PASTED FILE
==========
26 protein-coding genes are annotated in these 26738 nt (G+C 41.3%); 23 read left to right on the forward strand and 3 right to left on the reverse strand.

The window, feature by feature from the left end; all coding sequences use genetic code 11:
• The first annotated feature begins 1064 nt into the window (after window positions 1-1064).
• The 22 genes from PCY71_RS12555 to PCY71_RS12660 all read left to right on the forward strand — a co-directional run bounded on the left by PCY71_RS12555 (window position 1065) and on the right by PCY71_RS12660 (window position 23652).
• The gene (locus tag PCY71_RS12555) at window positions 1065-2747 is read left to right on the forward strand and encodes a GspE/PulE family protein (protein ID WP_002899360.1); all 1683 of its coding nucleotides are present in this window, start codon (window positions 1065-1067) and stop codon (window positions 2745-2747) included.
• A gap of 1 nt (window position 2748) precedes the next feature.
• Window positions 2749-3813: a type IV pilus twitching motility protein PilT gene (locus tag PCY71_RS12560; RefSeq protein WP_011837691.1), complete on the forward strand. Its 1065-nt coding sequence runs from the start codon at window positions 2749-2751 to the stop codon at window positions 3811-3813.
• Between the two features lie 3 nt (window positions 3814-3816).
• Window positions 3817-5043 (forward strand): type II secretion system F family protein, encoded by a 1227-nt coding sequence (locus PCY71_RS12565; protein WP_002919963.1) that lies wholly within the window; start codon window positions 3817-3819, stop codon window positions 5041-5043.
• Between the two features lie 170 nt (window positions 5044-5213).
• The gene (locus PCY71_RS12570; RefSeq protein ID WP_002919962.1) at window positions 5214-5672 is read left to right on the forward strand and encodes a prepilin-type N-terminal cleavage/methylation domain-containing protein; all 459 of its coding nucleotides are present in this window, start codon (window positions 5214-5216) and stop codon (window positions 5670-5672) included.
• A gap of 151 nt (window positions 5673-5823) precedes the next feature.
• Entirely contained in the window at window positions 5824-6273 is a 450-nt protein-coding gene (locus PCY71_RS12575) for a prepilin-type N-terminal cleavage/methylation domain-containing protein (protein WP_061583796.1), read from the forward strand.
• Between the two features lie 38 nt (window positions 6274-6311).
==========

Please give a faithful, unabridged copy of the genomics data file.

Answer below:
26 protein-coding genes are annotated in these 26738 nt (G+C 41.3%); 23 read left to right on the forward strand and 3 right to left on the reverse strand.

The window, feature by feature from the left end; all coding sequences use genetic code 11:
• The first annotated feature begins 1064 nt into the window (after window positions 1-1064).
• The 22 genes from PCY71_RS12555 to PCY71_RS12660 all read left to right on the forward strand — a co-directional run bounded on the left by PCY71_RS12555 (window position 1065) and on the right by PCY71_RS12660 (window position 23652).
• The gene (locus tag PCY71_RS12555) at window positions 1065-2747 is read left to right on the forward strand and encodes a GspE/PulE family protein (protein ID WP_002899360.1); all 1683 of its coding nucleotides are present in this window, start codon (window positions 1065-1067) and stop codon (window positions 2745-2747) included.
• A gap of 1 nt (window position 2748) precedes the next feature.
• Window positions 2749-3813: a type IV pilus twitching motility protein PilT gene (locus tag PCY71_RS12560; RefSeq protein WP_011837691.1), complete on the forward strand. Its 1065-nt coding sequence runs from the start codon at window positions 2749-2751 to the stop codon at window positions 3811-3813.
• Between the two features lie 3 nt (window positions 3814-3816).
• Window positions 3817-5043 (forward strand): type II secretion system F family protein, encoded by a 1227-nt coding sequence (locus PCY71_RS12565; protein WP_002919963.1) that lies wholly within the window; start codon window positions 3817-3819, stop codon window positions 5041-5043.
• Between the two features lie 170 nt (window positions 5044-5213).
• The gene (locus PCY71_RS12570; RefSeq protein ID WP_002919962.1) at window positions 5214-5672 is read left to right on the forward strand and encodes a prepilin-type N-terminal cleavage/methylation domain-containing protein; all 459 of its coding nucleotides are present in this window, start codon (window positions 5214-5216) and stop codon (window positions 5670-5672) included.
• A gap of 151 nt (window positions 5673-5823) precedes the next feature.
• Entirely contained in the window at window positions 5824-6273 is a 450-nt protein-coding gene (locus PCY71_RS12575) for a prepilin-type N-terminal cleavage/methylation domain-containing protein (protein WP_061583796.1), read from the forward strand.
• Between the two features lie 38 nt (window positions 6274-6311).